I’m very much looking forward to this new series you’re planning of things taken from what you’re currently reading.

    Liked by 2 people

  2. I love your take on the book. I think what one gets from reading a book is more pertinent than ‘a book review’. I think the value of the substance of what we read is what it leaves us with. Your comments on the Mother relationship is interesting. It was only as a mother I came to understand some things and forgive – if forgive is the right word. BTW I would have thought you and RW were already best friends. She has no idea what she is missing.

    Liked by 3 people

    1. 💗💗😗. I agree with you, which is why I love book clubs. I love to hear what people thought, what moved them…and it’s why I read these celebrity book club picks, because my hope is I’ll run into someone else who read it, and we can discuss

      Liked by 1 person

  3. The addiction thing is exactly what I thought after reading Eat, Pray, Love and then reading what she did after writing the book.

    I love the quotes about motherhood. I didn’t have such an …interesting relationship with my mother, but did experience that perspective tilt of parenthood.

    Liked by 1 person

  4. I learned a lot by being a daughter and more by being a parent. I try to take and learn from every situation even if it is only what I don’t want to do. I like some memoirs and while I think they are a little like a biography I still get the basics of a person.

    Liked by 1 person

  5. Thanks for sharing, does sound like a book I would like. Sadly I would say that you could have a very real point about her trading one addiction for another. So many fall into that trap, and its hard not to.
    Love the quote you shared, and glad you were able to break free from thinking you had to please your Mom all your life. It shouldn’t be like that. I do have a very good relationship with my Mom, but its not because every choice I make pleases her, its because I know that no matter what choice I make, she will still love me, for she knows I am my own person! And like you said, that’s the way it should be!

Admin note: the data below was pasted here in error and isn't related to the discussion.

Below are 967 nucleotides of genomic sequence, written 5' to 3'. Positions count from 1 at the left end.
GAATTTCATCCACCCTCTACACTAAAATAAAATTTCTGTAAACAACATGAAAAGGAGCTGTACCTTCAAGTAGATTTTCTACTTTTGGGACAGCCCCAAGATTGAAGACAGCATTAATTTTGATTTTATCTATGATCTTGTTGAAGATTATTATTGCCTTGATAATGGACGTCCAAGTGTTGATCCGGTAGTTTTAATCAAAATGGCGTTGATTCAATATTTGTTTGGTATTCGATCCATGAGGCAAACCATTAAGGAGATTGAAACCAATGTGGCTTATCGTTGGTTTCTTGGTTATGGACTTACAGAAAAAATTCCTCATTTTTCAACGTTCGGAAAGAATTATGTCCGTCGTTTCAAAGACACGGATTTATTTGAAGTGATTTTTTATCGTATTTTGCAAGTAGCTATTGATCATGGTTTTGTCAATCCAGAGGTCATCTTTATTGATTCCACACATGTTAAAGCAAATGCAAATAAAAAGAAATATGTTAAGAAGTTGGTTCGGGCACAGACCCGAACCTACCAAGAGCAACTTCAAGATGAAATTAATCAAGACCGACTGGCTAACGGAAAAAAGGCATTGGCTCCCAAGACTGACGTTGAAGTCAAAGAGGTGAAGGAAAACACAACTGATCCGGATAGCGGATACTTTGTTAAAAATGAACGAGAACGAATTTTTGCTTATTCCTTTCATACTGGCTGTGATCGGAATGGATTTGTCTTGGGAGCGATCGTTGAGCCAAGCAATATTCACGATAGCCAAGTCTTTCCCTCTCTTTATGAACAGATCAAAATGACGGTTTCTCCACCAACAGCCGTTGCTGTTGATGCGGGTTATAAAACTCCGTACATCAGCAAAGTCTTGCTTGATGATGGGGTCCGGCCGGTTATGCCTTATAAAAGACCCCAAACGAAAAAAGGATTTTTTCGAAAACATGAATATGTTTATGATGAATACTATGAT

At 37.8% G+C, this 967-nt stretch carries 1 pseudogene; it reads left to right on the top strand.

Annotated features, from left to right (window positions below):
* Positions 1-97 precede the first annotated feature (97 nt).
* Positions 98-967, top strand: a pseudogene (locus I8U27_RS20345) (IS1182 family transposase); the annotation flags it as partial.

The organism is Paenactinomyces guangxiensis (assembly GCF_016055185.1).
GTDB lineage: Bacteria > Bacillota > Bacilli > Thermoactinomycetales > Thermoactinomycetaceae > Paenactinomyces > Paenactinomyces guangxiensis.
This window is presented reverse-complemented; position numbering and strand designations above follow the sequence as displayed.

Liked by 1 person

    1. Some of the stuff she writes is eh, but much of it is well thought out and articulated. She’s a clever writer, and the essays are short, so it’s easy to pick up and put down

      Liked by 1 person

  6. Ok this sounds interesting. I have in the last few months of writing my book realised that I was always the child to my mother. I never grew up, never acted like a grown up. I was always her little girl. As a result of this, I never took responsibility for anything, or made any decisions or frankly … grew up. God how our relationships with our parents form us. Katie


  7. I enjoyed this post today because it feels like a chat. You lounging in that brown chair in the corner, sipping something from a crystal glass. I don’t think you let the cat completely out of the bag on this book but you may have influenced the slant someone has reading it.
    Perhaps you should post the book you are reading and give your friends a chance to read the same, then you can share your insights without influencing their take.
    Going out on a limb here, I assume you use a kindle or similar and that allows nearly instant downloading?

    Liked by 1 person

    1. Yes,I use a barnes and noble nook. Maybe I’ll tell people what I’m reading and if they want to join in. That could be a lot of fun. I love talking books….

      Liked by 1 person

    1. The book reads like a series of posts….it’s hard not to make a comparison of a person who has a strong opinion on everything.


  8. I completely agree with that! When I had my daughter, my loyalties also shifted from my parents to my daughter. And I had to confront the flaws in the way I had been raised so that I didn’t make those same mistakes with my own kids. It called for some in-depth thinking and evaluation, and that was hard. But it was worth it. Obviously, I made mistakes with my own kids. But they were my mistakes, rather than me simply passing along the ones from my parents. So I can honestly say I did the best I could.

    Liked by 1 person

    1. We all make mistakes in raising kids. But yes, they are our mistakes. It means we took responsibility for our actions, and got over our childhoods. I thought it was such an interesting observation

      Liked by 1 person